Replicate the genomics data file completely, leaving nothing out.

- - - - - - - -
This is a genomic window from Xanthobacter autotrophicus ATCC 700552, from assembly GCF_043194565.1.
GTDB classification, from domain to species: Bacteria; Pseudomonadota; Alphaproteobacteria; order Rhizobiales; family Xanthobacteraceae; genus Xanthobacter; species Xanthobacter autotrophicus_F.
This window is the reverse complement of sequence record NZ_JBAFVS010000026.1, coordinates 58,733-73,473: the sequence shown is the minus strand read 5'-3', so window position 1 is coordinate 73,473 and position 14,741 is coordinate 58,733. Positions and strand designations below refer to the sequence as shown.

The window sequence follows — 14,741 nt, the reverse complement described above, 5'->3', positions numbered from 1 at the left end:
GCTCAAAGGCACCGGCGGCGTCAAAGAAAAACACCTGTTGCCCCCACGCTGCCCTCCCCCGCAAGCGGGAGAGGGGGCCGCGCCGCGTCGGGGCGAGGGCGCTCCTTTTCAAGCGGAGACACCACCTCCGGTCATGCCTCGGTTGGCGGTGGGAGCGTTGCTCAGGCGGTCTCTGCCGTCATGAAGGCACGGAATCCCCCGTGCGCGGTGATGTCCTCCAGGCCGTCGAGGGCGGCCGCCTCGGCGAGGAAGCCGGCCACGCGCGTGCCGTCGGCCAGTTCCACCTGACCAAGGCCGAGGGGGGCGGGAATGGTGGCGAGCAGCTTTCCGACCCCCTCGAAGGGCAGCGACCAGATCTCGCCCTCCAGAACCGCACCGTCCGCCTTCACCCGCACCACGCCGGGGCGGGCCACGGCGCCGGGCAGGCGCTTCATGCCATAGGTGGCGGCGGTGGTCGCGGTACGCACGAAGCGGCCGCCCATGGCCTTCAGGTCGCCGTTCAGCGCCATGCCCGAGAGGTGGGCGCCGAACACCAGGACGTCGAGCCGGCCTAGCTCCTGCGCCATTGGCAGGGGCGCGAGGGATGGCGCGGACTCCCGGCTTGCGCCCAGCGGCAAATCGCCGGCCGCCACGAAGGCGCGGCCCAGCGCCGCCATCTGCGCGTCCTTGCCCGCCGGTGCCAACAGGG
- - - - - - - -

This is a genomic window from Xanthobacter autotrophicus ATCC 700552, from assembly GCF_043194565.1.
GTDB classification, from domain to species: Bacteria; Pseudomonadota; Alphaproteobacteria; order Rhizobiales; family Xanthobacteraceae; genus Xanthobacter; species Xanthobacter autotrophicus_F.
This window is the reverse complement of sequence record NZ_JBAFVS010000026.1, coordinates 58,733-73,473: the sequence shown is the minus strand read 5'-3', so window position 1 is coordinate 73,473 and position 14,741 is coordinate 58,733. Positions and strand designations below refer to the sequence as shown.

The window sequence follows — 14,741 nt, the reverse complement described above, 5'->3', positions numbered from 1 at the left end:
GCTCAAAGGCACCGGCGGCGTCAAAGAAAAACACCTGTTGCCCCCACGCTGCCCTCCCCCGCAAGCGGGAGAGGGGGCCGCGCCGCGTCGGGGCGAGGGCGCTCCTTTTCAAGCGGAGACACCACCTCCGGTCATGCCTCGGTTGGCGGTGGGAGCGTTGCTCAGGCGGTCTCTGCCGTCATGAAGGCACGGAATCCCCCGTGCGCGGTGATGTCCTCCAGGCCGTCGAGGGCGGCCGCCTCGGCGAGGAAGCCGGCCACGCGCGTGCCGTCGGCCAGTTCCACCTGACCAAGGCCGAGGGGGGCGGGAATGGTGGCGAGCAGCTTTCCGACCCCCTCGAAGGGCAGCGACCAGATCTCGCCCTCCAGAACCGCACCGTCCGCCTTCACCCGCACCACGCCGGGGCGGGCCACGGCGCCGGGCAGGCGCTTCATGCCATAGGTGGCGGCGGTGGTCGCGGTACGCACGAAGCGGCCGCCCATGGCCTTCAGGTCGCCGTTCAGCGCCATGCCCGAGAGGTGGGCGCCGAACACCAGGACGTCGAGCCGGCCTAGCTCCTGCGCCATTGGCAGGGGCGCGAGGGATGGCGCGGACTCCCGGCTTGCGCCCAGCGGCAAATCGCCGGCCGCCACGAAGGCGCGGCCCAGCGCCGCCATCTGCGCGTCCTTGCCCGCCGGTGCCAACAGGG